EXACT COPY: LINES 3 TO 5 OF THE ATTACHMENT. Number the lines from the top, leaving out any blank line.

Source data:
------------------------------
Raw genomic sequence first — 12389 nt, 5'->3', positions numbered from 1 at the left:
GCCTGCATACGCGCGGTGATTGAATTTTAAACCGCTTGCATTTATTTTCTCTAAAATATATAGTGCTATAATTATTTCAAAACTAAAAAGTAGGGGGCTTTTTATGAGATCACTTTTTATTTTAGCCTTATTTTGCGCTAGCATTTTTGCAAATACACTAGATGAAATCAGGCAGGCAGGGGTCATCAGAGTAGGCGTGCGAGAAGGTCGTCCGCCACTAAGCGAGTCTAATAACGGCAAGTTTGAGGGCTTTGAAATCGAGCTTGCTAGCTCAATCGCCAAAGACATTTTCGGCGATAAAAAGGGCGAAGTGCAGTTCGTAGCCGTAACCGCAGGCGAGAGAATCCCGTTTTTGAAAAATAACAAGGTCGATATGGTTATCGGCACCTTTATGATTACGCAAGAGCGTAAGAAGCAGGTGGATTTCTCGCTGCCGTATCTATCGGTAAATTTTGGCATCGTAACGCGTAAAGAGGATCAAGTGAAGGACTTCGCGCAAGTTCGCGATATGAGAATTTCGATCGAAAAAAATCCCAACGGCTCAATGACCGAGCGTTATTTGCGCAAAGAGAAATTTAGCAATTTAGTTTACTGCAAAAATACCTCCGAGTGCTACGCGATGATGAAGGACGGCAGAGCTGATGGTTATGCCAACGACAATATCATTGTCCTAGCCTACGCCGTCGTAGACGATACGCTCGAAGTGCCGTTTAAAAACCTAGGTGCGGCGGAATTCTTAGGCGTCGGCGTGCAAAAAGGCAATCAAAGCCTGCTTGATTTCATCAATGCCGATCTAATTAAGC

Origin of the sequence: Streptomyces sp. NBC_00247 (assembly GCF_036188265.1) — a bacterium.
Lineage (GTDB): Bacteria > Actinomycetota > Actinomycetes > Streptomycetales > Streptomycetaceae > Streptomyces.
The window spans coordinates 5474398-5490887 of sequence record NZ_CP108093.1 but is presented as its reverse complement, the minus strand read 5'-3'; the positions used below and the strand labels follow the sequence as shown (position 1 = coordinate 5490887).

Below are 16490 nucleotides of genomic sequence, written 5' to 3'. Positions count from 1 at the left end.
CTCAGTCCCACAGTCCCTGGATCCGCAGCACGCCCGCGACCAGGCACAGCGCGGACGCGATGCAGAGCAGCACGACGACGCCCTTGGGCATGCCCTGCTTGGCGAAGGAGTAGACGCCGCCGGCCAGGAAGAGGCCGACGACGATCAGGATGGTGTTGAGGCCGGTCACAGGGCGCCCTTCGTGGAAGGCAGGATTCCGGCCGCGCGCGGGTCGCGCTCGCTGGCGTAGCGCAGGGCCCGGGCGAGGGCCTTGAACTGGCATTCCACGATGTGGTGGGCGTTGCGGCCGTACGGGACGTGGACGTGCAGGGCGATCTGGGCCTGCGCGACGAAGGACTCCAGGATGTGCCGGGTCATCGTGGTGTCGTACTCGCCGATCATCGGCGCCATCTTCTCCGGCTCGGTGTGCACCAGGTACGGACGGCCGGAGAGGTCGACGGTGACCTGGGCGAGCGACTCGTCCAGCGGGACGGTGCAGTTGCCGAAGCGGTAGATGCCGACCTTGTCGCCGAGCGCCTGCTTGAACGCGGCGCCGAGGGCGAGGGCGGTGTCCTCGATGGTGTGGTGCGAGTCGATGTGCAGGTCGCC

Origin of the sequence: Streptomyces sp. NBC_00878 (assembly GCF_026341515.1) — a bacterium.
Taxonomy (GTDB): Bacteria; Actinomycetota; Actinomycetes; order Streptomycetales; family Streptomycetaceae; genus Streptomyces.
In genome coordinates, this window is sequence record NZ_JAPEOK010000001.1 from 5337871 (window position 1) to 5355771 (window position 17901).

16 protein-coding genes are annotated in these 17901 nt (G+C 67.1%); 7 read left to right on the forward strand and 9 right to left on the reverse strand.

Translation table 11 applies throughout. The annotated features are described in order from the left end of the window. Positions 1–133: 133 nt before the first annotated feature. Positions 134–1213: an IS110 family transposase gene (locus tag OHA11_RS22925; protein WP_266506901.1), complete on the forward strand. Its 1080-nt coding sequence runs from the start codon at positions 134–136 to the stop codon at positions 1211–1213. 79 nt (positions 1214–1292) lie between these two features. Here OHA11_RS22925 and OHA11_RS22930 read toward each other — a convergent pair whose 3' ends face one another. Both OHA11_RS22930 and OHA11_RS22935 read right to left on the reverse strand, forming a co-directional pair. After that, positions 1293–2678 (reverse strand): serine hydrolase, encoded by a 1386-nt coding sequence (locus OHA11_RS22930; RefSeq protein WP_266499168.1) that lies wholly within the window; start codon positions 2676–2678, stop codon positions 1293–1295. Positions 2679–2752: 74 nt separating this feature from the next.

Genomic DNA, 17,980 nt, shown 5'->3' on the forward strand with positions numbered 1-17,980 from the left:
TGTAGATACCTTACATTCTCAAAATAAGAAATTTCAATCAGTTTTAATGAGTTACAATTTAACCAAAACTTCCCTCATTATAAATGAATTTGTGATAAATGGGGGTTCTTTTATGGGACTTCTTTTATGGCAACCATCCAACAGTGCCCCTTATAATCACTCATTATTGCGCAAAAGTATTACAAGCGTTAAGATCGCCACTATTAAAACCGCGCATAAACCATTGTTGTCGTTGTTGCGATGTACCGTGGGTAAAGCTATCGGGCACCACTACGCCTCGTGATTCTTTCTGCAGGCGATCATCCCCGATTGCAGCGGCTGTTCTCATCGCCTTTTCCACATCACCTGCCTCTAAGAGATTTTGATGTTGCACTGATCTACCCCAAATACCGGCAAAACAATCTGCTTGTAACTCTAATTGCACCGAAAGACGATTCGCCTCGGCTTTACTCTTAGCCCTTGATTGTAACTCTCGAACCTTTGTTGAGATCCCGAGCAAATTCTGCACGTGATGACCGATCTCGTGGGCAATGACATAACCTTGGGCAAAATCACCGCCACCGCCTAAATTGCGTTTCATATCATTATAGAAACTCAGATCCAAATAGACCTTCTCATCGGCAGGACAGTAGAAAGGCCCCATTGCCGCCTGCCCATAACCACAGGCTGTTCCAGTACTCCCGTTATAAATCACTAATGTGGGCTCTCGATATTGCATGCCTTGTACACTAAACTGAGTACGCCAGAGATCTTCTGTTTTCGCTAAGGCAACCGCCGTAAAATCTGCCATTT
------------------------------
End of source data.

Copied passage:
Origin of the sequence: Streptomyces sp. NBC_00247 (assembly GCF_036188265.1) — a bacterium.
Lineage (GTDB): Bacteria > Actinomycetota > Actinomycetes > Streptomycetales > Streptomycetaceae > Streptomyces.
The window spans coordinates 5474398-5490887 of sequence record NZ_CP108093.1 but is presented as its reverse complement, the minus strand read 5'-3'; the positions used below and the strand labels follow the sequence as shown (position 1 = coordinate 5490887).